Thongs, Getting Even Smaller

“Is it ignorance or apathy? Hey, I don't know and I don't care.”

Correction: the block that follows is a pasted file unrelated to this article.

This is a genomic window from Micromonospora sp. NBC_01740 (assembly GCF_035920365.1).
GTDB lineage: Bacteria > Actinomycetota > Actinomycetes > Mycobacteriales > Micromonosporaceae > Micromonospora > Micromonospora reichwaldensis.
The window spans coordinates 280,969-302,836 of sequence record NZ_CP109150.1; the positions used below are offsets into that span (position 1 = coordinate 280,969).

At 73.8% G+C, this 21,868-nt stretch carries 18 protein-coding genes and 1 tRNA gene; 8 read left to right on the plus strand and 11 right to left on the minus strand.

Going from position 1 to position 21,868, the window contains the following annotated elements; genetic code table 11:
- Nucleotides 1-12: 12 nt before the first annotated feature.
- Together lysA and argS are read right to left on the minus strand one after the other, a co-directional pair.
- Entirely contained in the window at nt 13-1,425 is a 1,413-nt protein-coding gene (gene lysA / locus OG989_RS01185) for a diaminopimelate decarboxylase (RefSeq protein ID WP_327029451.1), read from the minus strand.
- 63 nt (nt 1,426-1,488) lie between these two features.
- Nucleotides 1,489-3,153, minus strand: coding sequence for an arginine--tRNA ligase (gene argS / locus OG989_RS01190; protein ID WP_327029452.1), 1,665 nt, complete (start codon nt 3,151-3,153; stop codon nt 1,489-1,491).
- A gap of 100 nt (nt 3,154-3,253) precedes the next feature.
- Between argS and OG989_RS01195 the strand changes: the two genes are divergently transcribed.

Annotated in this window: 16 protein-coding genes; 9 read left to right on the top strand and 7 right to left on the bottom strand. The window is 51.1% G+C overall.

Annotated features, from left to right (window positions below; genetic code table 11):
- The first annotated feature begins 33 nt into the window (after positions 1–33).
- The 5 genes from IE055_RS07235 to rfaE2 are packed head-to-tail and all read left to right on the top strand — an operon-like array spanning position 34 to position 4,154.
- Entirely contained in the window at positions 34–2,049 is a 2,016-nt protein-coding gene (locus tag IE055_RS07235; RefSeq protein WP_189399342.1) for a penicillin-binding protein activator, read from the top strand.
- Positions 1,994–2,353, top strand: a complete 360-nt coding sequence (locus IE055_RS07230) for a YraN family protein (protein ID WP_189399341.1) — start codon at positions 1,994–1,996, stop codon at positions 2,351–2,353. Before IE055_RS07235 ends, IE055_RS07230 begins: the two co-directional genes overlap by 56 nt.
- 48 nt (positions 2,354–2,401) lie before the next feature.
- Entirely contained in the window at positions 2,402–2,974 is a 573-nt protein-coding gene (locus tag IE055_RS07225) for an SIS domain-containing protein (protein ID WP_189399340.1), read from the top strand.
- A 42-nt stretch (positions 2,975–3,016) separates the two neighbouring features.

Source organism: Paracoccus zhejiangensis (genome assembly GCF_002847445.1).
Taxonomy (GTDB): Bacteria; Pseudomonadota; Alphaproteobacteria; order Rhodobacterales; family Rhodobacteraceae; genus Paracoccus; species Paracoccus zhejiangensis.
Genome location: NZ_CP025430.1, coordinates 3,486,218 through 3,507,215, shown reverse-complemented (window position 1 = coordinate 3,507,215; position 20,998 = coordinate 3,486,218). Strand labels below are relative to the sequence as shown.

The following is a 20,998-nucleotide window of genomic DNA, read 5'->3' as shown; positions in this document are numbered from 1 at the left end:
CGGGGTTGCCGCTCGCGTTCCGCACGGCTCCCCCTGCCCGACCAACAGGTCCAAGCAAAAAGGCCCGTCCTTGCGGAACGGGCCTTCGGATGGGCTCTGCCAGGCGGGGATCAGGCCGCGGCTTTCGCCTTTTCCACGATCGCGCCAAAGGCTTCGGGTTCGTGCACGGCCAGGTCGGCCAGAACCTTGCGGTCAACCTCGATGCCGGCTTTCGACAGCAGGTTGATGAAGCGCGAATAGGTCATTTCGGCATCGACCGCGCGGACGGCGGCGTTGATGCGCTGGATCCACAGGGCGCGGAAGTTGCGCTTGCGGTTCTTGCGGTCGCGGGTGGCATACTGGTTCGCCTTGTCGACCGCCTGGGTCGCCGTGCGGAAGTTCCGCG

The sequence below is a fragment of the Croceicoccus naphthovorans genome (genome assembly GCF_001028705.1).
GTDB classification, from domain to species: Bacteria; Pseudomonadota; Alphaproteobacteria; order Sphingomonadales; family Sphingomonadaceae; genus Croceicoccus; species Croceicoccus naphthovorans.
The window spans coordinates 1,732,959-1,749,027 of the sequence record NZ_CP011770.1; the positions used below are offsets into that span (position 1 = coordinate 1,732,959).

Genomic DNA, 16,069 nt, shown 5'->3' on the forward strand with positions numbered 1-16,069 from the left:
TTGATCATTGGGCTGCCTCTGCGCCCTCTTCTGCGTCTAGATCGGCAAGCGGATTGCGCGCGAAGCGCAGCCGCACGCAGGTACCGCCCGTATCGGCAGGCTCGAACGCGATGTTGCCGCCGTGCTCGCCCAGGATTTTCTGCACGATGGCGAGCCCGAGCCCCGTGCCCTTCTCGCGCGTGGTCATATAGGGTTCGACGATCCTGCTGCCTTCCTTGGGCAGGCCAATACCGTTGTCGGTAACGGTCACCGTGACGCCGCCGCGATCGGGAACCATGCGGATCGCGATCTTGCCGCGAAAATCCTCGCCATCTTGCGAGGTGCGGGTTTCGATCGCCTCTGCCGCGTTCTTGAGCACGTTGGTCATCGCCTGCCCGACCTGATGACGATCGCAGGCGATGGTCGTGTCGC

By Joy Crane Dispassion. As a school, sometimes I’m certain we’ve forgotten we’re alive. We have our shell, the flesh, the good appearances at public events, the wellrehearsed evidence that we’re unique and worthy of those Oxbridge offers, but when the surface is removed and one endeavors to discover that pumping life source, this introspection meets its quick death. If the average week at Roedean had a ‘top-played’ playlist, surely the following phrases would trump the list: procrastination, ‘not bothered’, and ‘watch TV on my laptop’. Along the same train of thought, what would this week’s Facebook profile picture be? A bed? A blank expression? On twitter, the appropriate tweet would be as to how long-winded this article is already, quickly followed by an update as to how you’re so not bothered to finish reading. Then a message on your Blackberry: Joy.Crane17 has requested that you stop living through the instantaneous distractions that technology provides, and start realizing that real life is out here, in the daylight, with real human interaction and emotions expressed through facial contortions, not abbreviated slang. But don’t get me wrong, this is not a rant a g a i n s t technology. Despite personally relying on messenger pigeons (better reception, if you ask me), I bear no genuine vendetta for the likes of technology and instantaneous cyber communication. What should be ruthlessly resented, are those whom have seemingly traded their minds and their souls for the convenience of apathy, a mindset often allowed to flourish by means of the technological devices listed earlier. Omitting your life of screens, sleeping, shopping, and eating, many students draw a blank on who they are, what they stand for, and where they’re going. It is in this raw, empty void where we, as a collective body and as individuals, must reassess what it means to be passionate. No easy task, but as was stated by Plato, “The price of apathy towards public affairs is to be ruled by evil men”, and the price of apathy towards private affairs is to be ruled by an evil self. Though indifference masks itself in the 21st century through the cult of technology, this plague has lived through the ages, with some dire consequences. One such atrocity took place in the early '90s. For four years,